Paint like a Pro: Some tips

Prepare your substrate properly. We can’t stress the importance of this step enough. Cracks, peeling or flaking areas must be sanded, scraped or smoothed prior to applying

new primer and paint. Otherwise, the thicker, heavier new coat will end up pulling the old paint off the wall and you’ll have wasted the money you spent on your new paint as well as your time.

Protect surfaces. Time spent covering furniture, cornices, door handles or other areas you don’t want to be painted is time well spent. Plastic sheets, drop cloths and plastic packets are your friends. Remember to remove light switch covers, as well.

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Be mindful of the climate. Humidity is no one’s friend, especially when painting. If you live in a province like Durban, you’ll need to be extra mindful of when you get started. Of course, you don’t always have a choice. If you need to paint during a humid period, be sure to take it slow. Make use of slow-drying paint so that you can correct any errors before your next coat. Just make sure you don’t lay down too many coats or the finished surface will look sloppy.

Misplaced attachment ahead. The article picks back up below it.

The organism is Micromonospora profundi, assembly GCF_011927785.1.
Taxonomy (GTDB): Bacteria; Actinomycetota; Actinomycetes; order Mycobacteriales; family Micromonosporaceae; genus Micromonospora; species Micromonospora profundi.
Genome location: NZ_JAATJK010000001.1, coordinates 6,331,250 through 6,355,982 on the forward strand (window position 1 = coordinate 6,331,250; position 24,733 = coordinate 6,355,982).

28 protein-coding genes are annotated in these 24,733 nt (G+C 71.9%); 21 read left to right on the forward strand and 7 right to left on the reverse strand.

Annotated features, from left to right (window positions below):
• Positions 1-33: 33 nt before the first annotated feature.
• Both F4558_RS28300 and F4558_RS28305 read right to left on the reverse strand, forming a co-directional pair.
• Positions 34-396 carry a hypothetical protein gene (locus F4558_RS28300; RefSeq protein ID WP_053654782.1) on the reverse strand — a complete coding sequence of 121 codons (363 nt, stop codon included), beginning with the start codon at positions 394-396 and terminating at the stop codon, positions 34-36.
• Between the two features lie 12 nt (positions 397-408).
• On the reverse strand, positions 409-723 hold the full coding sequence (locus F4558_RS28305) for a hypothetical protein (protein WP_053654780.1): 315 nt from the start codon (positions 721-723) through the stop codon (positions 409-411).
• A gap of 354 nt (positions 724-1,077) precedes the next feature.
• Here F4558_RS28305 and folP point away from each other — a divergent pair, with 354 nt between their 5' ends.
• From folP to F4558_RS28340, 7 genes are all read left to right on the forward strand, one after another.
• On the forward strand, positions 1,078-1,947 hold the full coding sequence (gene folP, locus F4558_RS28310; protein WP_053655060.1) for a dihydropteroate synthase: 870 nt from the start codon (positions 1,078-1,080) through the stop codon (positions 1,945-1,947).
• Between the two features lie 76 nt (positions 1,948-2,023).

Buy quality tools. High-quality utensils make all the difference. If you’re buying high-quality paint, don’t cut costs with your brushes and rollers, lest you end up using more paint than you need by re-applying. Good painter’s tape is another essential you can’t forget!

Analyse your surface and know how much paint you’ll need to coat your roller with. Heavily textured walls like concrete will require more paint on your roller, while smoother walls with little texture will end up appearing as though you’ve created a texture you don’t want if you use too much. A clean and smooth surface will benefit from a paint-primer product, but a separate primer and paint are always the best bet. Use bonding primers for surfaces like glass or previously high-gloss areas.

Work your way down. Apply paint from the ceiling downward. You can always tell a surface is painted by an amateur by the drip marks, splatters and inconsistent strokes. Paint over your mistakes as you work your way down. Leave an area alone once it’s started to dry, otherwise, you’ll end up with unsightly marks and colour streaks.

– Marsha